Summer Reading — Guest Post by Teresa Knipper

As a lit­tle girl grow­ing up in rur­al Penn­syl­va­nia, sum­mer was a mag­ic time of no school, long days at the play­ground across the street from my house, time with my sis­ters doing puz­zles and play­ing Monop­oly on the porch.

Banded Hairstreak

Band­ed Hair­streak

One sum­mer mem­o­ry must have been from the sum­mer of 1969-a most mag­ic sum­mer of love and hip­pies and Wood­stock. For me how­ev­er it was my ear­li­est mem­o­ry of the sum­mer read­ing club at my local library.  I was old enough that sum­mer to walk to the library alone and the children’s librar­i­an was eager to sign up sum­mer read­ers.  She had some­how made tiny rock­et ships from salt that slow­ly crept toward the moon’s sur­face as you tab­u­lat­ed more books. (Remem­ber this was the sum­mer we land­ed on the moon.)  I can still remem­ber mov­ing my rock­et game piece on the path and the salty residue it left on my fin­ger­tips.

Obliv­i­ous to the wide open field adjoin­ing my mom and dad’s house and the creek run­ning through the prop­er­ty, I stu­dious­ly read all that sum­mer, ingest­ing books about ancient Egypt, Aztecs and Mayans.  Mom how­ev­er insist­ed that we be out­side.  She had bought that sum­mer a “chaise lounge” at some yard sale and I felt very cos­mopoli­tan loung­ing on the com­fy cush­ion that she had recov­ered, dream­ing of far off civ­i­liza­tions.

Even though I say I was obliv­i­ous of the nat­ur­al beau­ty around me in those long sum­mer days per­haps I came to appre­ci­ate that nat­ur­al world by osmo­sis. As a gar­den­er now my “sum­mer read­ing” often includes botan­i­cal and gar­den design books, tomes about the many insects that inhab­it the land­scape and infor­ma­tion about the pest and dis­eases that fre­quent my gar­den.  But just today I had a dif­fer­ent “sum­mer read­ing” expe­ri­ence.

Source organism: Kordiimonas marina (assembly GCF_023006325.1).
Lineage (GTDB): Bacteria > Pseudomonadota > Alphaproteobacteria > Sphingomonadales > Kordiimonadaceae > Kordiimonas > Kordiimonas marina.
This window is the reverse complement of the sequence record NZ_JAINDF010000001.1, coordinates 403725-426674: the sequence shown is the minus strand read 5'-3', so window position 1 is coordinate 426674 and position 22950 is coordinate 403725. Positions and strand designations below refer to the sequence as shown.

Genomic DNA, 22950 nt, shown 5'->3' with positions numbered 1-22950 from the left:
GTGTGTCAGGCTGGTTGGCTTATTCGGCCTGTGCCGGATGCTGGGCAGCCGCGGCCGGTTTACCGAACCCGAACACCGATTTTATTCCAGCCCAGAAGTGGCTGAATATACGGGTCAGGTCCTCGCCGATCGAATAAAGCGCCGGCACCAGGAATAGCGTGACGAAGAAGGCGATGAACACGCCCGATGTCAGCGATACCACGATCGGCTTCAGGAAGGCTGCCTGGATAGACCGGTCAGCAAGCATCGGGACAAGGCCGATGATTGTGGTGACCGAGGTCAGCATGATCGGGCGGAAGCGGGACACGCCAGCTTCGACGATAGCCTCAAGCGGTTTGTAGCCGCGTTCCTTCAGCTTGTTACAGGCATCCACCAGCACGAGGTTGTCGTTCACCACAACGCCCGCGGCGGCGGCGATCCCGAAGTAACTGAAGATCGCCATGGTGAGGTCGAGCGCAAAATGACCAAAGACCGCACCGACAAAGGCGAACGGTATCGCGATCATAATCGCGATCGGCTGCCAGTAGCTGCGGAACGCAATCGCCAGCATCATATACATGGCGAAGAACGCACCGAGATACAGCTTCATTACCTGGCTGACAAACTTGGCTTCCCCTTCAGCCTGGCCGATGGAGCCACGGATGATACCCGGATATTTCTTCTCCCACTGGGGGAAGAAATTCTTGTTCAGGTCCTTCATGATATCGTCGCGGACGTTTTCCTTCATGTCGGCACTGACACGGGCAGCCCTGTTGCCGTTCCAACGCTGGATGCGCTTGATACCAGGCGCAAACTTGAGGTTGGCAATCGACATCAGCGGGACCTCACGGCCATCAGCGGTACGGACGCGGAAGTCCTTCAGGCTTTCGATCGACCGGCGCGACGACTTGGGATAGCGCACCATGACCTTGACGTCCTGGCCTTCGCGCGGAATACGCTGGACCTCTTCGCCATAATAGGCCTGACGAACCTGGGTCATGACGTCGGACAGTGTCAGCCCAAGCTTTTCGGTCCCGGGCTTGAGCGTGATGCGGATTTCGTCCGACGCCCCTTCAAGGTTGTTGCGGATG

The beau­ti­ful light and sweet smell of a milk­weed flower drew me in.  From some of my read­ing I know that this flower is one of the most high­ly evolved because of its intri­cate lock and key method of pollen dis­per­sal, how­ev­er, it was the beau­ty that I “read” as I watch a bee vis­it each flower.

My sum­mer read­ing has changed.  In the long sun lit days I have more time to observe the gen­tle unfold­ing of a lily, lis­ten for the croak of a green frog in my pond or appre­ci­ate that at a cer­tain tem­per­a­ture the fire­flies put on a twin­kling light show to rival any 4th of July dis­play.  I’ll admit I am not above a trashy romance while sit­ting at the beach, but this ver­sion of “sum­mer read­ing” has me hooked. I no longer need the impe­tus of that home­made rock­et ship to inspire me to “read” the boun­ty in my own back­yard. I just need to be aware of the balm that this appre­ci­a­tion of nature is to  a soul.  It is enough!!

Tere­sa Knip­per is a Mas­ter Gar­den­er in Mer­cer Coun­ty NJ. She is pas­sion­ate about sus­tain­able gar­den­ing espe­cial­ly for but­ter­flies.  She has also just fin­ished her train­ing as spir­i­tu­al direc­tor at the Upper Room Spir­i­tu­al Cen­ter in Nep­tune NJ.

 

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About Aaron Bynen

Aaron is a health conscious individual living in the Pacific Northwest.

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